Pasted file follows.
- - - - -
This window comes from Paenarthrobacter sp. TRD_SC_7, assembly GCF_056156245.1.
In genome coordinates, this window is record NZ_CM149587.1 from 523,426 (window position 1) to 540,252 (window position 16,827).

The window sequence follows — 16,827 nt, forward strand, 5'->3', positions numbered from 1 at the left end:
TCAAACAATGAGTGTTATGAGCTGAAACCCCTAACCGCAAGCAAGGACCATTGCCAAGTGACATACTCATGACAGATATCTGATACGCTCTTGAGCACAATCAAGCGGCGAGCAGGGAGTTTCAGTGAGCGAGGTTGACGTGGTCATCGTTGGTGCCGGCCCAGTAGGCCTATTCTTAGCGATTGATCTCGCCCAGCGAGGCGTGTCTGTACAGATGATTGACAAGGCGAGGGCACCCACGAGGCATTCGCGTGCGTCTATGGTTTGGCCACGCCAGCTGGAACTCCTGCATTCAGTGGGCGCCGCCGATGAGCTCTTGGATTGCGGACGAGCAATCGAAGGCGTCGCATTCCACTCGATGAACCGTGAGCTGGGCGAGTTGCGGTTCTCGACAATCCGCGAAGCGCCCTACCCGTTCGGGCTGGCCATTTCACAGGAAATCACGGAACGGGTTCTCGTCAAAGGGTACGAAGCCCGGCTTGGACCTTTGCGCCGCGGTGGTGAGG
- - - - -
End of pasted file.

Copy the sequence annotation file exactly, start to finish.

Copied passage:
This window comes from Paenarthrobacter sp. TRD_SC_7, assembly GCF_056156245.1.
In genome coordinates, this window is record NZ_CM149587.1 from 523,426 (window position 1) to 540,252 (window position 16,827).

The window sequence follows — 16,827 nt, forward strand, 5'->3', positions numbered from 1 at the left end:
TCAAACAATGAGTGTTATGAGCTGAAACCCCTAACCGCAAGCAAGGACCATTGCCAAGTGACATACTCATGACAGATATCTGATACGCTCTTGAGCACAATCAAGCGGCGAGCAGGGAGTTTCAGTGAGCGAGGTTGACGTGGTCATCGTTGGTGCCGGCCCAGTAGGCCTATTCTTAGCGATTGATCTCGCCCAGCGAGGCGTGTCTGTACAGATGATTGACAAGGCGAGGGCACCCACGAGGCATTCGCGTGCGTCTATGGTTTGGCCACGCCAGCTGGAACTCCTGCATTCAGTGGGCGCCGCCGATGAGCTCTTGGATTGCGGACGAGCAATCGAAGGCGTCGCATTCCACTCGATGAACCGTGAGCTGGGCGAGTTGCGGTTCTCGACAATCCGCGAAGCGCCCTACCCGTTCGGGCTGGCCATTTCACAGGAAATCACGGAACGGGTTCTCGTCAAAGGGTACGAAGCCCGGCTTGGACCTTTGCGCCGCGGTGGTGAGG